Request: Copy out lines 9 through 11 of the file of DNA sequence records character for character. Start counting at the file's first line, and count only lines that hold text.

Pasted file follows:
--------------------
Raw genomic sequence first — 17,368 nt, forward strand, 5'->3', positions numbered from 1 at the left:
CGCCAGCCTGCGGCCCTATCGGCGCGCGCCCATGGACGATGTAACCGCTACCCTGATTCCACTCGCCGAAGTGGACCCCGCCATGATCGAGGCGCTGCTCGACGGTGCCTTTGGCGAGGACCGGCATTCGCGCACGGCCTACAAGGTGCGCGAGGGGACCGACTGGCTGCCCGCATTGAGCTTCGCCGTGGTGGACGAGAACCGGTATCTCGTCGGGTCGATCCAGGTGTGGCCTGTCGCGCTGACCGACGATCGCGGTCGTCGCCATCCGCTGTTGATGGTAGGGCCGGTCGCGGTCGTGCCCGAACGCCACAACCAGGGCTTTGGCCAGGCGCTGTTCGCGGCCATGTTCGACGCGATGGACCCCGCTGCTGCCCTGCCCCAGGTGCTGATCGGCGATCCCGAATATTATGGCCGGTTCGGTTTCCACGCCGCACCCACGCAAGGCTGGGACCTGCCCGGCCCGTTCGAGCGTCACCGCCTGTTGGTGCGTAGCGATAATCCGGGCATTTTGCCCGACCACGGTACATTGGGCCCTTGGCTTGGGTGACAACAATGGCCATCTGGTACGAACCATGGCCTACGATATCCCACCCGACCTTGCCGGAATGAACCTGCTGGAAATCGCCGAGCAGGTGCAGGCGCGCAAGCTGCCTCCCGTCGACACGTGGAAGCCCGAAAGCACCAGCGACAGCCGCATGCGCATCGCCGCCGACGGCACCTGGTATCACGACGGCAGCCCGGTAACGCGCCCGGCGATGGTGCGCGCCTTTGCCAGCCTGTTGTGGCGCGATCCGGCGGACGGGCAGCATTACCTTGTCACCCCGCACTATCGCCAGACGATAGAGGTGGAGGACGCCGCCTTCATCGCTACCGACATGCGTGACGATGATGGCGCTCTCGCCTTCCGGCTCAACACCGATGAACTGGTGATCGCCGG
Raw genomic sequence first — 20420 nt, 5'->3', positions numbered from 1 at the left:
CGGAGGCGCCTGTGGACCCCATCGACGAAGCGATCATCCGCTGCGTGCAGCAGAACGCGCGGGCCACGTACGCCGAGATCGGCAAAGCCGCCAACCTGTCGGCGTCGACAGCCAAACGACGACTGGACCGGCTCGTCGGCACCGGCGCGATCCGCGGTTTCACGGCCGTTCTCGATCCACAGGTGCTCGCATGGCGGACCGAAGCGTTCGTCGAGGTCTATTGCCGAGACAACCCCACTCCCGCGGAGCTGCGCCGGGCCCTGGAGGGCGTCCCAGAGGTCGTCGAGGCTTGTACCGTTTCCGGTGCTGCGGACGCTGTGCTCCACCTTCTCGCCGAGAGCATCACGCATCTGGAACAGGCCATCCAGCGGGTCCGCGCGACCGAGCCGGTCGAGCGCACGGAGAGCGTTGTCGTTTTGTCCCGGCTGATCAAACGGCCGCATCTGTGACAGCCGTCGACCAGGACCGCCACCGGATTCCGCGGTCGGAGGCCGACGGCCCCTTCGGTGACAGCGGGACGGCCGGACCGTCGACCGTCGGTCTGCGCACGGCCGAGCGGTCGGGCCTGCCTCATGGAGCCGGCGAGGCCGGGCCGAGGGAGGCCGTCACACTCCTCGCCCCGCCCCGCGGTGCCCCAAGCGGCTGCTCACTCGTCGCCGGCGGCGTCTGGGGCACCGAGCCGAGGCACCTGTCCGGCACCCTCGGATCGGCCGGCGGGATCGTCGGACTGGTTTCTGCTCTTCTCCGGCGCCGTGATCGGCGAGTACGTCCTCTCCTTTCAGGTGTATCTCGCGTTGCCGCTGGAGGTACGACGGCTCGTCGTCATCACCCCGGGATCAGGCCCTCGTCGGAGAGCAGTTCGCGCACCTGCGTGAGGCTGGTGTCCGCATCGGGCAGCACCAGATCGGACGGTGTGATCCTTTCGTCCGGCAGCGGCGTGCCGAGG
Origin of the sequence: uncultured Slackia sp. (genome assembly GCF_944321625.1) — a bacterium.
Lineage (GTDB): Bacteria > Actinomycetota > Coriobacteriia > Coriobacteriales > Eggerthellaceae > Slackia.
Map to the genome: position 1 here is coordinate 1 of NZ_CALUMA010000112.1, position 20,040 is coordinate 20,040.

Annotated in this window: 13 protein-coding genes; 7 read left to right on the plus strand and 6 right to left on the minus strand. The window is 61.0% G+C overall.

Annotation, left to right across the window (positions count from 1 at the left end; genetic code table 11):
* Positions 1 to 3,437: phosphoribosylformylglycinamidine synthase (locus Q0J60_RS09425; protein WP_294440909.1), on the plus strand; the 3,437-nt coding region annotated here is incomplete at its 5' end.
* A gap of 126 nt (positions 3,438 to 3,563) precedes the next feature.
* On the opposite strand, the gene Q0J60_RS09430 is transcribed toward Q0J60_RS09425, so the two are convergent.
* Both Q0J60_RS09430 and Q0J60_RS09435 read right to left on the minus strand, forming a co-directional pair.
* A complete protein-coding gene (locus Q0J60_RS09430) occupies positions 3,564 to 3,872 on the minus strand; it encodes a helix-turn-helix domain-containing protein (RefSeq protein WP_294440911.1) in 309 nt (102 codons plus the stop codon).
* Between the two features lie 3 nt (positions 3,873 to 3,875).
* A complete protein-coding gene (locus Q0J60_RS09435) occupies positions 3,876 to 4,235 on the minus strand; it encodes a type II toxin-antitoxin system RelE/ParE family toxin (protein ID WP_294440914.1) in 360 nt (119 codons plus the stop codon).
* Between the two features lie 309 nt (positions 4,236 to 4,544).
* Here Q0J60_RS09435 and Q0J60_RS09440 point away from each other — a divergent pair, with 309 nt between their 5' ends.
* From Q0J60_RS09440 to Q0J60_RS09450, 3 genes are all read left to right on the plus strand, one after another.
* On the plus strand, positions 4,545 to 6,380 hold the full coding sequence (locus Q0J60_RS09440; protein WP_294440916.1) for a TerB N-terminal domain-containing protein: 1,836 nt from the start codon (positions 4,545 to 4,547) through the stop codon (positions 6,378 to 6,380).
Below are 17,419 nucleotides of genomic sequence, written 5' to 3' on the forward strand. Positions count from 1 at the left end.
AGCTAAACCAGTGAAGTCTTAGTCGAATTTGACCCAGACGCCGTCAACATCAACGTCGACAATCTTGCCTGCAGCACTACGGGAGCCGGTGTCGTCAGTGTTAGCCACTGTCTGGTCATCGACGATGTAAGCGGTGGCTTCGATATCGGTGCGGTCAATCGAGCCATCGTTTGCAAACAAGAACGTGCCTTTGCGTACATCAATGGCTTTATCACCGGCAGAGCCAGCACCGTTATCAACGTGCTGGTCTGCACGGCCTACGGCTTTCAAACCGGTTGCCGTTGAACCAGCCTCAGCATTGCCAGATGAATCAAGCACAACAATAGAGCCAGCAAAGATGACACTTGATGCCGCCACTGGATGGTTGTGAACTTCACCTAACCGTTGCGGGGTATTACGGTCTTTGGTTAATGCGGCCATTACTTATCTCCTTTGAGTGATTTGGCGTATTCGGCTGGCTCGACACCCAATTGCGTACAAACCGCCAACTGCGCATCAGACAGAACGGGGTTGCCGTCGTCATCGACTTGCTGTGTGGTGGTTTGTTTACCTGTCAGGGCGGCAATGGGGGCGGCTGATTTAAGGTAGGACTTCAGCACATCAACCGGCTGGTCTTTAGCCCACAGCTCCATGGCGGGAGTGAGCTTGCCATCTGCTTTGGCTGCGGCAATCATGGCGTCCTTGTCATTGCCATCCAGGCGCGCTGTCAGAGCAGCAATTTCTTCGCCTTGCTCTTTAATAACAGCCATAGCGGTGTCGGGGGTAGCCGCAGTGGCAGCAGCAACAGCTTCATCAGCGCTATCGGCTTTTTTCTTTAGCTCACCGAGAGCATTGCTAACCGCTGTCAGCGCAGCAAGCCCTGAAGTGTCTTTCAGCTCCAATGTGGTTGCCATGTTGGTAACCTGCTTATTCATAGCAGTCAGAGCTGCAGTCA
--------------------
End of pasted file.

Annotation, left to right across the window (positions count from 1 at the left end; genetic code table 11):
* Positions 1 to 3,437: phosphoribosylformylglycinamidine synthase (locus Q0J60_RS09425; protein WP_294440909.1), on the plus strand; the 3,437-nt coding region annotated here is incomplete at its 5' end.
* A gap of 126 nt (positions 3,438 to 3,563) precedes the next feature.